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US Air Force Stratotankers receive ADS-B Out upgrade

KC-135 Stratotanker
Photo: US Air Force

The US Air Force’s KC-135 Stratotanker fleet has received the Automatic Dependent Surveillance-Broadcast Out, or ADS-B Out, upgrade, the service announced on June 23.

Delivered by the Air Force Life Cycle Management Center’s Tanker Directorate, the next-generation transponder system is critical for air traffic control’s visibility into their respective airspace.

The system broadcasts the precise position and location of aircraft in real time, giving air traffic control better visibility to track and manage, while enhancing safety by providing aircrew more situational awareness of nearby aircraft.

Installation of this capability was mandated by the US Federal Aviation Administration to allow the fleet of 396 KC-135s to operate in controlled airspace. Aircraft without this modification would be subject to sub-optimal routing around high-traffic airspace adding wear and tear to the engines and increasing fuel costs.

From the beginning, while the modification is critical to KC-135 worldwide operations, the challenge was to modify the fleet without “grounding” large numbers of aircraft at any given time to perform the upgrade.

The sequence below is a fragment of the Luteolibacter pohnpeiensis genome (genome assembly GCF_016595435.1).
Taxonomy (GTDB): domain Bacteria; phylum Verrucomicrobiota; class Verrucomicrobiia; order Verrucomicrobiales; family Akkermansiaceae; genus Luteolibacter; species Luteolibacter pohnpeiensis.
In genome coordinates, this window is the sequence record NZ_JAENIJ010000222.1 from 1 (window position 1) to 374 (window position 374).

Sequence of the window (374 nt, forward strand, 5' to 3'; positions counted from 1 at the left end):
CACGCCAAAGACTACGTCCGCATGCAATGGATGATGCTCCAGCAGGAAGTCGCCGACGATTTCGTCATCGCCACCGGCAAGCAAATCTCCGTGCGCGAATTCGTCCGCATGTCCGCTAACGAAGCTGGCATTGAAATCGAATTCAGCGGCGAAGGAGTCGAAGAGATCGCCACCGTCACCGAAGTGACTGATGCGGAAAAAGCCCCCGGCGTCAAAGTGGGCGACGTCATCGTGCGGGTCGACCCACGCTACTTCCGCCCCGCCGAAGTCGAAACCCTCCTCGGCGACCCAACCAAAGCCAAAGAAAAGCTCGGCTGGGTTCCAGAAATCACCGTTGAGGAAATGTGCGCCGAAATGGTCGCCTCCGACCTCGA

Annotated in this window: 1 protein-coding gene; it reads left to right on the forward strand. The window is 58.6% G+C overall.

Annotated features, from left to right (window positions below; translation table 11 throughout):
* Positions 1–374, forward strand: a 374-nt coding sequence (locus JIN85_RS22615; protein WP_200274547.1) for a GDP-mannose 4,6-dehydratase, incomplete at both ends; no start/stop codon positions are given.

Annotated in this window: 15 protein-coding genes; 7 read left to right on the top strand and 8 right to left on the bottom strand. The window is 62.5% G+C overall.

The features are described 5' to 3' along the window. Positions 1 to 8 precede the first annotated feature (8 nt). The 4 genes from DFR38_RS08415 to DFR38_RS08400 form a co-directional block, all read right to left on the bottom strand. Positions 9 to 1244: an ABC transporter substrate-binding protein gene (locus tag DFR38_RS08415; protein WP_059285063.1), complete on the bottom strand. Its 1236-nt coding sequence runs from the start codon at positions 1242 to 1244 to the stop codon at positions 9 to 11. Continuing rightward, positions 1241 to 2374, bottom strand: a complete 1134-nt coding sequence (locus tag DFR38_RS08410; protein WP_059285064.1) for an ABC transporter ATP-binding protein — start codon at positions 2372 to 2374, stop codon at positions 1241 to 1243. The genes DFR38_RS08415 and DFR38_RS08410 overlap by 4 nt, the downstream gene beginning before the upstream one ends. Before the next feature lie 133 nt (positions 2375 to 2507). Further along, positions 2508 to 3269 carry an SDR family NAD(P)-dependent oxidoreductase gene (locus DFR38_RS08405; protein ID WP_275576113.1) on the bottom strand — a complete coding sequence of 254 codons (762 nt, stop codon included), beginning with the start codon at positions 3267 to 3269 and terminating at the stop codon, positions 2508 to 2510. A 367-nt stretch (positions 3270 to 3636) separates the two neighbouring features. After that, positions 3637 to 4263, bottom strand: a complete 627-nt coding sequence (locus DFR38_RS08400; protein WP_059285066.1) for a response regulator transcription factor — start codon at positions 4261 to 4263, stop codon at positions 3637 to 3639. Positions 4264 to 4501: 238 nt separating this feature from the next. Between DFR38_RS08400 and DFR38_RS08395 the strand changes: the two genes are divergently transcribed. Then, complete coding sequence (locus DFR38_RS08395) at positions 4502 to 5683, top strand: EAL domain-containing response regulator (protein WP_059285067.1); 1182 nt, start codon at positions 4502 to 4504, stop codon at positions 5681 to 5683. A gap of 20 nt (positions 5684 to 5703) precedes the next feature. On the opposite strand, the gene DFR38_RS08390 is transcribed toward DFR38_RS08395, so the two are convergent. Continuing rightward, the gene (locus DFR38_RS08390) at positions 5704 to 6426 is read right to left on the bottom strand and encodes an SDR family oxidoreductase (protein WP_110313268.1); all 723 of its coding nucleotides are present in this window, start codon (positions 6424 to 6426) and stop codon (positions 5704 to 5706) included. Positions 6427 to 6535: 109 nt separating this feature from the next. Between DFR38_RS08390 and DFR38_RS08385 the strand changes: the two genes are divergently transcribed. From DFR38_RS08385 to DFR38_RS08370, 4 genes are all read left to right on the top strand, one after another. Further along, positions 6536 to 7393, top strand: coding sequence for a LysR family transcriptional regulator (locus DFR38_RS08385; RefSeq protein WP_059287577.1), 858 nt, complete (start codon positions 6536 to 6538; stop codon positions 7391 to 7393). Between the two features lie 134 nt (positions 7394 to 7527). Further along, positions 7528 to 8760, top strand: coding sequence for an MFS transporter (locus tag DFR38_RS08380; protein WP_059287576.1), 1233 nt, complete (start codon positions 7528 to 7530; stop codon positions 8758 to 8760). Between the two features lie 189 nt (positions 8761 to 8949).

To tackle this challenge, the ADS-B Out team divided the modification into “bite-size” field-level maintenance actions to simplify the final modification to only a routine flight software update and a single field-level box swap.

There are 35 KC-135 bases or operating locations worldwide, so the central node was critical to quickly turn transponders. The team leveraged commercial shipping allowing the transponders to be delivered to the field within two days of the upgrade. Additionally, the team deployed three additional CFTs to the largest KC-135 bases; Fairchild AFB, Washington, McConnell AFB, Kansas and MacDill AFB, Florida to upgrade transponders on-site to supplement the efforts from the central CFT at Tinker AFB.

The team finished OCONUS upgrades within two months of the fielding effort, allowing them to set their sights strictly on CONUS bases.

“The KC-135 is arguably the most important aircraft in the Air Force,” said Brig. Gen. John Newberry, program executive officer for the Tanker Directorate. “It’s a workhorse that is absolutely vital to American global reach and national security. I’m proud of the team’s efforts to keep the plane viable and operational as we bring on the KC-46 Pegasus.”